‘Won from the void and formless infinite’: experiences of social dreaming” by GL appeared in an issue of Free Association in 1991; it piqued my interest quite strongly and few months later I joined a Social Dreaming workshop at the Institute of Group Analysis in London. At the time it was not easy for me to conceptualize the experience; intuitively, however, it was a turning point for my way of looking at groups, dreams and the context in which dreams and the lives of the dreamers take place. As I was already working with groups as a group analyst, social dreaming seemed to provide a missing link between the inward looking world of therapy and the outward looking sphere of the social.

Today I still find that to reflect and to write about social dreaming is a stimulating and very demanding task: intuitions and concepts don’t always find a satisfactory meeting point. The areas revealed by the experience of being in an SDM are vast. It is very exciting and thought-provoking to dialogue with other participants about it, as the experiences of open space, infinite, mobility and connectedness that belong to SD are fed by doing so, and as social meanings are discovered. The process of one dream/thought/association bouncing off of another and onto the next and to the following one, in the space of relatedness, is typical of a matrix; it becomes more of a challenge to enter the constraint/containment of definitions and finite concepts as you write on your own about it. It is challenging to sculpt the flow of a moving universe, where movement itself creates space. And after all we don’t often dream in words, nor in isolation.

Indeed dreams are the mental space where known and unknown coexist, and where the unknown is our experience of the infinite, formless and timeless, i.e. beyond and before the concepts of time and space, upon which much of our mental functioning rests, and is constrained. The experience of being in a matrix is that of extreme mobility, where dreams and associations move quite freely in the space of many directions.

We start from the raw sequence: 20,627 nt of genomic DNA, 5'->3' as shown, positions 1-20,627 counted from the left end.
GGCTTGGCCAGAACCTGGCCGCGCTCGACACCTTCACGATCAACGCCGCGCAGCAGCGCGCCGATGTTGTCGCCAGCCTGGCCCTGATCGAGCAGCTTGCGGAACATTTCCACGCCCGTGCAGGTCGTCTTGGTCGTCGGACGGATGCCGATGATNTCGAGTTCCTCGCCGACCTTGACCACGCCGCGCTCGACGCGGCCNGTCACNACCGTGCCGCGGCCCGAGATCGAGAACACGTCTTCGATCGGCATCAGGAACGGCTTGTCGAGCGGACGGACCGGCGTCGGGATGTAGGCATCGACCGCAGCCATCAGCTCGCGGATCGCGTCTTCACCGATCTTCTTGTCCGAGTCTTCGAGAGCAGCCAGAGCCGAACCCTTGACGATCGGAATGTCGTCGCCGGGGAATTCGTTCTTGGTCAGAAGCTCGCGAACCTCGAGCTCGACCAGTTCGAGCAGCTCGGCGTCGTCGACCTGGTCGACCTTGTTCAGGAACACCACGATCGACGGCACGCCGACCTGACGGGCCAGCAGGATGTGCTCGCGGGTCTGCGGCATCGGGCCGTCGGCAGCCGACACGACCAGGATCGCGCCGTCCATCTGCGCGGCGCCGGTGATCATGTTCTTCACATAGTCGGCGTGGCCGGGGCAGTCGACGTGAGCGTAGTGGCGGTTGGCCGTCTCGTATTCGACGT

As a therapist there is a major shift in point of observation: what Lawrence, and before him, Bion, described as the Oedipus(egocentric) and the Sphinx (sociocentric) vertexes, the reversible perspective of two complementary states of mind. In a matrix not only can the two vertex be seen, but also and particularly the movement created by shifting from one perspective to another. (1)

One participant of a Social Dreaming Matrix spoke of “hearing the music”; it was not directly related to the matrix, but it clicked, and it has become a metaphor for the exploration of the matrix. In the same way as one hears a piece of music, one experiences a SDM, by hearing the whole picture created by the dreams and their associations. It is possible to focus one’s hearing on a single line of music, and on individual players with their instruments, but within the context of the whole piece. The same applies for the dreams of a matrix. Indeed we hear the composition created by the dreams, not so much the single dreamer.

“To hear the musical sound of the word, more than the meaning of the word itself”, was a further association in the SDM to ‘hearing the music’; by doing so, one enters an area close to mantras and sounds, that in many cultures represent the origin of creation. Rhythmic patterns are seen throughout the universe from the very small to the very large. Quantum physics has offered the vision of energy patterns manifesting alternatively and rhythmically as waves and particles. Lawrence himself puts forward the hypothesis that “dream-work is a wave function and that when a dream emerges from the black hole of the psyche, it is a particle’. (1)

Matrix